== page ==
Fr. Kirk

Today’s well-known gospel passage from Mt. 7 can be summed up in the words,

“If you want to avoid judgment, stop passing judgment.”

Clearly, Jesus is speaking here of negative and moral judgments.

For whatever reason, this passage reminded me of my arrival here at Loyola in September of 2000. At that time, among the Jesuits on staff and in the community, was Fr. Tom Walsh. Tom had been my novice director in the late 60’s and I was definitely now encountering him on a rather different “footing”! My many shared years with Tom in community turned into one of the major blessings of my life.

Those who remember Tom know that he was at heart a very happy person with a booming laugh. What I realized relatively early on was that he also was very inclined to zero in on people’s positive qualities and to comment on, acknowledge them. And not surprisingly, whenever he did, people would “blossom” in smiles in front of him. I witnessed this countless times over the years, wherever in the house he happened to be talking with people.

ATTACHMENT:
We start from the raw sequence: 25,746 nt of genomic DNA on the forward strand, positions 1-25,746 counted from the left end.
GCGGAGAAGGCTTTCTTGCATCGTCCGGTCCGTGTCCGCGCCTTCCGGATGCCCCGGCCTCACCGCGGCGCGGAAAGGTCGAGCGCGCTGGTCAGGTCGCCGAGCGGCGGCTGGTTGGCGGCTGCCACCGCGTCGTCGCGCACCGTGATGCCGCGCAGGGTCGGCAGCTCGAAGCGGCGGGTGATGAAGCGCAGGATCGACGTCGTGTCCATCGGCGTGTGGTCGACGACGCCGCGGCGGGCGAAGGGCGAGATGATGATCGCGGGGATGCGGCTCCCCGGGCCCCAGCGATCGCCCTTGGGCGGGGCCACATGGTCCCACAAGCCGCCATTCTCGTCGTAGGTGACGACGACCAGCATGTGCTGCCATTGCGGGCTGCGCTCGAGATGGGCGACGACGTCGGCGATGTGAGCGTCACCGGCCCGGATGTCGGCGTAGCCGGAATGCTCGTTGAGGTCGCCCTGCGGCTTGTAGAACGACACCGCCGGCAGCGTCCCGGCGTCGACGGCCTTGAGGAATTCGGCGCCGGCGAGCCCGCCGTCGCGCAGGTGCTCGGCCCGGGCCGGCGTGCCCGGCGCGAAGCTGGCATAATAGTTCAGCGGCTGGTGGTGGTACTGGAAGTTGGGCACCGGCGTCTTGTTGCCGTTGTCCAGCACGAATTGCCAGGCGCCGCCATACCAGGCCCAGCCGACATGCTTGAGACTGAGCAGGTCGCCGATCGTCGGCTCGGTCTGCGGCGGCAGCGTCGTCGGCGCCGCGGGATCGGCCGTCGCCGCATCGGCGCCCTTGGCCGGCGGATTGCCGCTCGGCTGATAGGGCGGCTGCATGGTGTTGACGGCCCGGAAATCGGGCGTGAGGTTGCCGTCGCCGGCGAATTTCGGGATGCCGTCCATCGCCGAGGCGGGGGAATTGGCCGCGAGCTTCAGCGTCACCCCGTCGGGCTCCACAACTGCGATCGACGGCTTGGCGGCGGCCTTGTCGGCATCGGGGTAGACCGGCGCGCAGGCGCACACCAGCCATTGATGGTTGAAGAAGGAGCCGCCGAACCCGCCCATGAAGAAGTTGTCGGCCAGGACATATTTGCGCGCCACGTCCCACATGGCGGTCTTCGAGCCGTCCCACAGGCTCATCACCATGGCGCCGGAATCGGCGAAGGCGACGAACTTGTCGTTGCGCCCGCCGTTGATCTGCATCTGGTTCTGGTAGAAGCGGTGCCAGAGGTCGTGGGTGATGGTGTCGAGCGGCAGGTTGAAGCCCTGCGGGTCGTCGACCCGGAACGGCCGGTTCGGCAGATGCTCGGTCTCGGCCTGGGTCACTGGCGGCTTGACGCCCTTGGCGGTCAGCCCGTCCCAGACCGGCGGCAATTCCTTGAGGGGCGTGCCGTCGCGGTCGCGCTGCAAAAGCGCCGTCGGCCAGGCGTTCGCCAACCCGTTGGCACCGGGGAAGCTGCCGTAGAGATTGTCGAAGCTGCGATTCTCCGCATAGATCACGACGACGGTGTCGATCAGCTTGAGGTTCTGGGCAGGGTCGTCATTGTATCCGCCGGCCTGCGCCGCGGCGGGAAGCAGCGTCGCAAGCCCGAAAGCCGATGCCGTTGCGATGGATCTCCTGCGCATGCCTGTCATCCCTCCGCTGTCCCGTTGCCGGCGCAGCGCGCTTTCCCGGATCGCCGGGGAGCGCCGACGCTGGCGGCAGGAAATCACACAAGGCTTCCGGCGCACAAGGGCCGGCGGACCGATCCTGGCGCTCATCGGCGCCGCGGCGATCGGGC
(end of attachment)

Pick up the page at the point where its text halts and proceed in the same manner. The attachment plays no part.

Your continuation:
Needless to say, the opposite trait is criticism, looking for, finding, and commenting on the negative in others. While one’s reaction may not always be visibly apparent, I think it safe to assume that internally the recipient of the judgment “wilts” and withers.

Jesus, too, was a very happy and positive person. Might this have more than a little to do with the fact that He attracted large crowds? Who isn’t attracted to a joyful person?

And His tendency also was to zero in on the positive rather than the negative. You can ask His close friend Peter, who denied Him three times. You can ask the woman caught in adultery. And if he had been a real person, you could also ask the Prodigal Son! The heart of Jesus is on clear display in each of these instances.

One way of confirming the truth of Jesus’ words above is to deal with them on their own terms. That is, the damage done with judgment and the total hypocrisy involved, as though the one passing judgment is totally faultless and above judgment themselves.

Another way is to think of people like Tom. He was not unique, though people like him may be sadly in rather short supply. He followed Jesus’ example in a very significant way on a daily basis here in the hallways of Loyola.

On a daily basis we encounter many people. Each is both gifted and flawed. We have a choice: